Random Play by Graham Reid

Alt.Nation: Go ahead, make my charter

Thanks to readers who, in the spirit of engagement with the television-making process, have come up with some ideas for programmes to get us through the months without Orange Roughies.

My one first, then we’ll hear from our panel of experts. This timely one perhaps that I thought up in cocktail hour?

Miss Deeds Goes to Washington: A docu-drama farce in which a vain, grey-haired, self-aggrandising and condescending matron from a seaside suburb in New Zealand -- parallels here with Dame Edna -- goes to Washington in the mistaken belief she has been invited on a diplomatic mission of international importance. In a spin on Peter Sellers’ character in Being There, little is said between Miss Deeds and the American president’s advisor Condo Minium -- and nothing of any consequence is discussed. Miss Deeds returns home under the impression that life has improved for those in her quiet neighbourhood.

Or this from Brian, possibly called Your Number’s Up.
“A game show where contestants are fined huge amounts for every five numbers they are off the correct answer. Contestants drive through various residential and rural scenes. There are signs advising the maximum speed allowable but the number is blacked out -- replicating the situation when a driver momentarily stops concentrating on the signs to look for small children or stock or other hazards -- and misses seeing the number. Contestants have to estimate what the number said. Points are deducted for each number the contestant is out by. An example would be the sign that says 70kph along the front of houses in Chapel Rd, and the one that says 50kph driving past corn fields by Te Teko.”

Brett offers this gem:
“Charlottes Web: a reality-based format whereby the lucky selectees will be allowed to work alongside Charlotte Dawson to create her very own website. This will go live and allow the lucky interactive viewer to share in Charlotte’s holiday junkets around the globe, bathe in the warm glow of her natural celebrity, share recipes, take note of hair grooming tips, and enjoy amusing anecdotes provided by Charlotte herself. The inter-activators can also post questions to Charlotte via her web which she may -- or may not -- respond to the following week.”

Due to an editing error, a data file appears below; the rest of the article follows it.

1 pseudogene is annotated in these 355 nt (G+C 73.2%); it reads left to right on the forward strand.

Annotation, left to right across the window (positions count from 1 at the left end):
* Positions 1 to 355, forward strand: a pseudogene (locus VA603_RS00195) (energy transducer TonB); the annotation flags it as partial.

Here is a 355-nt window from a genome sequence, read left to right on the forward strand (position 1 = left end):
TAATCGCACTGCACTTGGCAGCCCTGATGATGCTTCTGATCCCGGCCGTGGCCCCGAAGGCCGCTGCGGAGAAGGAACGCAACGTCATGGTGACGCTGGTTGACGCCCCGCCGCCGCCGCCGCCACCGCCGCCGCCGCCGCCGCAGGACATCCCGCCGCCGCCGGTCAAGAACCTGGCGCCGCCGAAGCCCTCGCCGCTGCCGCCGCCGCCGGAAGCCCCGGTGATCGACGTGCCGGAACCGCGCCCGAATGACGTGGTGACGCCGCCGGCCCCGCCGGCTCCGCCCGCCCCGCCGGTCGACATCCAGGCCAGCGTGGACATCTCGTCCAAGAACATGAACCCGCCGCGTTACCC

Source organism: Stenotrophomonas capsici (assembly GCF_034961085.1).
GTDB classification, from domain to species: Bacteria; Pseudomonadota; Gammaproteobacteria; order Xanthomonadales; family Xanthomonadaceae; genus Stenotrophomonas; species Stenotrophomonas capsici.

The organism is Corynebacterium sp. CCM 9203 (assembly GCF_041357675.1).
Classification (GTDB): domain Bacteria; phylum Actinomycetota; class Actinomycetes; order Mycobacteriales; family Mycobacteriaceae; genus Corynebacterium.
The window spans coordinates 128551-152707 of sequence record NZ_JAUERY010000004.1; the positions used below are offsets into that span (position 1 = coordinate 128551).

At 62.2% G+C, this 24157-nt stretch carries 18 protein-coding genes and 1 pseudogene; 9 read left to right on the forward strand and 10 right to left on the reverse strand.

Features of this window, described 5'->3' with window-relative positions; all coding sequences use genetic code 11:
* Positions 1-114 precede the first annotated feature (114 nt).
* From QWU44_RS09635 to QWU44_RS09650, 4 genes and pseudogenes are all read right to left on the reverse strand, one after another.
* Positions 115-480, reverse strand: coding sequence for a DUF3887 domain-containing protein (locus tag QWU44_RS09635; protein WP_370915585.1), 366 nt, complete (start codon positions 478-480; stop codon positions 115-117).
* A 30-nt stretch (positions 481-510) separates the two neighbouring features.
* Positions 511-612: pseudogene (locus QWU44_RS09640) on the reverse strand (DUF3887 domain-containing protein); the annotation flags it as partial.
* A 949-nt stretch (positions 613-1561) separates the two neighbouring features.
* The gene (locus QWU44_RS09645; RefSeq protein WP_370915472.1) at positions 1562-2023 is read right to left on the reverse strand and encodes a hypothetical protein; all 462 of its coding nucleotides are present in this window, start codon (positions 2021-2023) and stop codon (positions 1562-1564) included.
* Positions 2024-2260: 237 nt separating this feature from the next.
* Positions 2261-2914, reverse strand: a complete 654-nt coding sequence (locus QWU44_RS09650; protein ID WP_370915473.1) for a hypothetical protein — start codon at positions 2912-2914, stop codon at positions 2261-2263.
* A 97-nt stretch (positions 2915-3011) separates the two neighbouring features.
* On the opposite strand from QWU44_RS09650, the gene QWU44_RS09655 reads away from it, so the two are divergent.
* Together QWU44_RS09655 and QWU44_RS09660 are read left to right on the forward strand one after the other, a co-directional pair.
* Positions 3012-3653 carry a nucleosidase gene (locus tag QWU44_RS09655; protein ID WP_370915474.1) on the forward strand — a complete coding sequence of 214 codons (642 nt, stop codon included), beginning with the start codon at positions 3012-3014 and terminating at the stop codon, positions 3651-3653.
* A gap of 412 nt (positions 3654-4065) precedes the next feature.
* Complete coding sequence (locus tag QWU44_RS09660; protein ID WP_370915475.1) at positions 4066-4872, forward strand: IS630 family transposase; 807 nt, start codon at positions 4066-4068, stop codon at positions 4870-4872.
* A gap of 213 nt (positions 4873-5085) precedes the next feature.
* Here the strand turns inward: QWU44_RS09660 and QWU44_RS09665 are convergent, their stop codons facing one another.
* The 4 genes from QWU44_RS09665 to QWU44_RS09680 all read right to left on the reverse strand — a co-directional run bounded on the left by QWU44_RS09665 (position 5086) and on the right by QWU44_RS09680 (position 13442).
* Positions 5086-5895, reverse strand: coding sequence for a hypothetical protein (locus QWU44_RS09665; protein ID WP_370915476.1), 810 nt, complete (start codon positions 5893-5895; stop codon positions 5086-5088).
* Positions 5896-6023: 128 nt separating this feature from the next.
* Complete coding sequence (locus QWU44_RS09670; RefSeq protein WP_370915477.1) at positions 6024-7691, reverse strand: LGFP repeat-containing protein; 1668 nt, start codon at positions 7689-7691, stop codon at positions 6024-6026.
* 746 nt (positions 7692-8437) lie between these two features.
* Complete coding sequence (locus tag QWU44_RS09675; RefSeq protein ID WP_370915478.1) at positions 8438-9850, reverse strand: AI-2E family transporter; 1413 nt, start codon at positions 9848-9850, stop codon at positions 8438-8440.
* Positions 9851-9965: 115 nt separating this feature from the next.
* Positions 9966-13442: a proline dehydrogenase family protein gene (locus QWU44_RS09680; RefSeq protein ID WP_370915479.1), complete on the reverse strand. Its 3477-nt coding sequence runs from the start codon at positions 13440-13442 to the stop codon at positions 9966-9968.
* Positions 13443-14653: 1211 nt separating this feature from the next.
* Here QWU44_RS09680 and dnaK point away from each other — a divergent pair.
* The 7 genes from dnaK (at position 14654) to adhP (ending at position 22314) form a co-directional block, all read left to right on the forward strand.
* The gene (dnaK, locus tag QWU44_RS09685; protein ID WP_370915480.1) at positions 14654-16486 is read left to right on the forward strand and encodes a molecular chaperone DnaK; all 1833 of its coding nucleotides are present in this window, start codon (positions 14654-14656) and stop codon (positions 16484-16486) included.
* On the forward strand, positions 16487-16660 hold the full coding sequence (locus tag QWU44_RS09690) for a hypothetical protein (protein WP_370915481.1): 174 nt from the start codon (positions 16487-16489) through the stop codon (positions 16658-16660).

Sarah still sees thrilling possibilities in reality television. Let‘s call it Wimps and Winners.
“A new reality show hosted by John Tamihere where contestants are made up of failed Olympians and beneficiaries. The Olympians (who qualify for the show by having come fourth or lower in their field) get to chase the beneficiaries through some native bush, with the title music from Deliverance playing, and catch or maim them. If the Olympian wins they score more funding for their training. If the beneficiary succeeds they get an afternoon shopping spree at the Pak and Save of their choice. If they get caught they also have to sit opposite John Tamihere on his talkback show, or watch him eat a Wendy's meal in West Auckland (pretending to be one of the people).”

And my particular favourite from David, which I think has real possibilities:
“Special Forces Eye for the Soft Guy: A crack team of Special Air Service personnel, who -- having already appeared in every documentary made about what must be the least-secret special forces unit ever -- are now virtually unemployable. So they must take a team of armchair experts and instruct them in the ways of looking like hard men for the camera. Five overweight, loud-mouthed, beer-swilling know-it-alls are plucked from the cosy surroundings of their local pub and taken through a crash-course in what is required to survive on a film set.”

With ideas like these from real-life readers it seems like the summer season of charter-friendly television is going to be chocker. The beaches will be crowded too.